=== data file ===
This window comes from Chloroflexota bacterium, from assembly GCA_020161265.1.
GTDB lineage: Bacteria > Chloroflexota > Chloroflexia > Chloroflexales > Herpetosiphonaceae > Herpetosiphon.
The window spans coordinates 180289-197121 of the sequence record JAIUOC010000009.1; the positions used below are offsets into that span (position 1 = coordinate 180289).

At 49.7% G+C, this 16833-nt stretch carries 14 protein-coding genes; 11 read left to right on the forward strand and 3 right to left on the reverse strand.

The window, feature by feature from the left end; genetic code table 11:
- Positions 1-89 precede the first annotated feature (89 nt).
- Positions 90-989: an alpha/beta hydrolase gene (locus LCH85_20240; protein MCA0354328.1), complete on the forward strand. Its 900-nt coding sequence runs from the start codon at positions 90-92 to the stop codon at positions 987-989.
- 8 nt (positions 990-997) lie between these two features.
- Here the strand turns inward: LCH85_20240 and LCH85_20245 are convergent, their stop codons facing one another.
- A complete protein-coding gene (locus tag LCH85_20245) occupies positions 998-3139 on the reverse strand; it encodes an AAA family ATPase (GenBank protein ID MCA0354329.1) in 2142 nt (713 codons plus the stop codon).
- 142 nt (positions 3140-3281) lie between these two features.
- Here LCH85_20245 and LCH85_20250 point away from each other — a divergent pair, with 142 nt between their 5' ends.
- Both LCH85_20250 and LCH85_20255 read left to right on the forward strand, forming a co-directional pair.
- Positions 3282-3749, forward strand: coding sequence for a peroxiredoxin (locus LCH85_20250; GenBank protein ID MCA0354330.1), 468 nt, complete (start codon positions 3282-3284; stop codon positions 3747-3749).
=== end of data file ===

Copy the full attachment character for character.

This window comes from Chloroflexota bacterium, from assembly GCA_020161265.1.
GTDB lineage: Bacteria > Chloroflexota > Chloroflexia > Chloroflexales > Herpetosiphonaceae > Herpetosiphon.
The window spans coordinates 180289-197121 of the sequence record JAIUOC010000009.1; the positions used below are offsets into that span (position 1 = coordinate 180289).

At 49.7% G+C, this 16833-nt stretch carries 14 protein-coding genes; 11 read left to right on the forward strand and 3 right to left on the reverse strand.

The window, feature by feature from the left end; genetic code table 11:
- Positions 1-89 precede the first annotated feature (89 nt).
- Positions 90-989: an alpha/beta hydrolase gene (locus LCH85_20240; protein MCA0354328.1), complete on the forward strand. Its 900-nt coding sequence runs from the start codon at positions 90-92 to the stop codon at positions 987-989.
- 8 nt (positions 990-997) lie between these two features.
- Here the strand turns inward: LCH85_20240 and LCH85_20245 are convergent, their stop codons facing one another.
- A complete protein-coding gene (locus tag LCH85_20245) occupies positions 998-3139 on the reverse strand; it encodes an AAA family ATPase (GenBank protein ID MCA0354329.1) in 2142 nt (713 codons plus the stop codon).
- 142 nt (positions 3140-3281) lie between these two features.
- Here LCH85_20245 and LCH85_20250 point away from each other — a divergent pair, with 142 nt between their 5' ends.
- Both LCH85_20250 and LCH85_20255 read left to right on the forward strand, forming a co-directional pair.
- Positions 3282-3749, forward strand: coding sequence for a peroxiredoxin (locus LCH85_20250; GenBank protein ID MCA0354330.1), 468 nt, complete (start codon positions 3282-3284; stop codon positions 3747-3749).